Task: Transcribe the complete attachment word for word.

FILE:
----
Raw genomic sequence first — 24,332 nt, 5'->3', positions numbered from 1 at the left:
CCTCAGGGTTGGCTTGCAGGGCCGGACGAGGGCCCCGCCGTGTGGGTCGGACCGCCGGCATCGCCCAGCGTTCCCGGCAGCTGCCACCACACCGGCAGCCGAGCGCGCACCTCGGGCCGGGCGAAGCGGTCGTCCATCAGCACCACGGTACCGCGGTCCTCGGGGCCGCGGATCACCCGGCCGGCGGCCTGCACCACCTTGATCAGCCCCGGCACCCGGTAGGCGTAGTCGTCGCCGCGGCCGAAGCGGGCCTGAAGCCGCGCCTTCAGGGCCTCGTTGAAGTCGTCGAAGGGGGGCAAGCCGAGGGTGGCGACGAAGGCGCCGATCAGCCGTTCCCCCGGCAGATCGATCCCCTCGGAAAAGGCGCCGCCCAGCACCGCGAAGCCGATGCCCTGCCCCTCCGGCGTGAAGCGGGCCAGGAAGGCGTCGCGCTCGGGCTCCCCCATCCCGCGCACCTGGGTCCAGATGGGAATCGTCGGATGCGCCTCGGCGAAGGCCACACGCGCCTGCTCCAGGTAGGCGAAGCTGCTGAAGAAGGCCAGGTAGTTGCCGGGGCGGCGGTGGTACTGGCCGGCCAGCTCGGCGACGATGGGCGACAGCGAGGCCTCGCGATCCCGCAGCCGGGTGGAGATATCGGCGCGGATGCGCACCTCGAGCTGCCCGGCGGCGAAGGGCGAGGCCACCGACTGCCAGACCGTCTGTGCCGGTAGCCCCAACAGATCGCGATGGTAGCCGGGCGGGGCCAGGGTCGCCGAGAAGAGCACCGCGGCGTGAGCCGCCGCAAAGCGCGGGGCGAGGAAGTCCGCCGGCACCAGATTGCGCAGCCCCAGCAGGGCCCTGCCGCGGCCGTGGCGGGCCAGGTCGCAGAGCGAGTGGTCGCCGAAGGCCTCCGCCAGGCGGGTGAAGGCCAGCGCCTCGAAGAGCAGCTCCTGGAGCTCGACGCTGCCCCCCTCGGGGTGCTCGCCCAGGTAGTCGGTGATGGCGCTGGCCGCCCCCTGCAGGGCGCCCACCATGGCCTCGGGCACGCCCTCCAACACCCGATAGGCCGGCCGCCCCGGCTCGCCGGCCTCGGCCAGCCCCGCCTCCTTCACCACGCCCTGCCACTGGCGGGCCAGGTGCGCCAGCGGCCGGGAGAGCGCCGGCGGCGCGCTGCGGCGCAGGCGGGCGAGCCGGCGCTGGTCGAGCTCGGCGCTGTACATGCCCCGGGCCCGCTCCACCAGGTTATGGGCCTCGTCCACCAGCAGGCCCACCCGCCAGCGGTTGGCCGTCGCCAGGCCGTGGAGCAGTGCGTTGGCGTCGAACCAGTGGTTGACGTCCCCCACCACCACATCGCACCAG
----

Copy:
Raw genomic sequence first — 24,332 nt, 5'->3', positions numbered from 1 at the left:
CCTCAGGGTTGGCTTGCAGGGCCGGACGAGGGCCCCGCCGTGTGGGTCGGACCGCCGGCATCGCCCAGCGTTCCCGGCAGCTGCCACCACACCGGCAGCCGAGCGCGCACCTCGGGCCGGGCGAAGCGGTCGTCCATCAGCACCACGGTACCGCGGTCCTCGGGGCCGCGGATCACCCGGCCGGCGGCCTGCACCACCTTGATCAGCCCCGGCACCCGGTAGGCGTAGTCGTCGCCGCGGCCGAAGCGGGCCTGAAGCCGCGCCTTCAGGGCCTCGTTGAAGTCGTCGAAGGGGGGCAAGCCGAGGGTGGCGACGAAGGCGCCGATCAGCCGTTCCCCCGGCAGATCGATCCCCTCGGAAAAGGCGCCGCCCAGCACCGCGAAGCCGATGCCCTGCCCCTCCGGCGTGAAGCGGGCCAGGAAGGCGTCGCGCTCGGGCTCCCCCATCCCGCGCACCTGGGTCCAGATGGGAATCGTCGGATGCGCCTCGGCGAAGGCCACACGCGCCTGCTCCAGGTAGGCGAAGCTGCTGAAGAAGGCCAGGTAGTTGCCGGGGCGGCGGTGGTACTGGCCGGCCAGCTCGGCGACGATGGGCGACAGCGAGGCCTCGCGATCCCGCAGCCGGGTGGAGATATCGGCGCGGATGCGCACCTCGAGCTGCCCGGCGGCGAAGGGCGAGGCCACCGACTGCCAGACCGTCTGTGCCGGTAGCCCCAACAGATCGCGATGGTAGCCGGGCGGGGCCAGGGTCGCCGAGAAGAGCACCGCGGCGTGAGCCGCCGCAAAGCGCGGGGCGAGGAAGTCCGCCGGCACCAGATTGCGCAGCCCCAGCAGGGCCCTGCCGCGGCCGTGGCGGGCCAGGTCGCAGAGCGAGTGGTCGCCGAAGGCCTCCGCCAGGCGGGTGAAGGCCAGCGCCTCGAAGAGCAGCTCCTGGAGCTCGACGCTGCCCCCCTCGGGGTGCTCGCCCAGGTAGTCGGTGATGGCGCTGGCCGCCCCCTGCAGGGCGCCCACCATGGCCTCGGGCACGCCCTCCAACACCCGATAGGCCGGCCGCCCCGGCTCGCCGGCCTCGGCCAGCCCCGCCTCCTTCACCACGCCCTGCCACTGGCGGGCCAGGTGCGCCAGCGGCCGGGAGAGCGCCGGCGGCGCGCTGCGGCGCAGGCGGGCGAGCCGGCGCTGGTCGAGCTCGGCGCTGTACATGCCCCGGGCCCGCTCCACCAGGTTATGGGCCTCGTCCACCAGCAGGCCCACCCGCCAGCGGTTGGCCGTCGCCAGGCCGTGGAGCAGTGCGTTGGCGTCGAACCAGTGGTTGACGTCCCCCACCACCACATCGCACCAG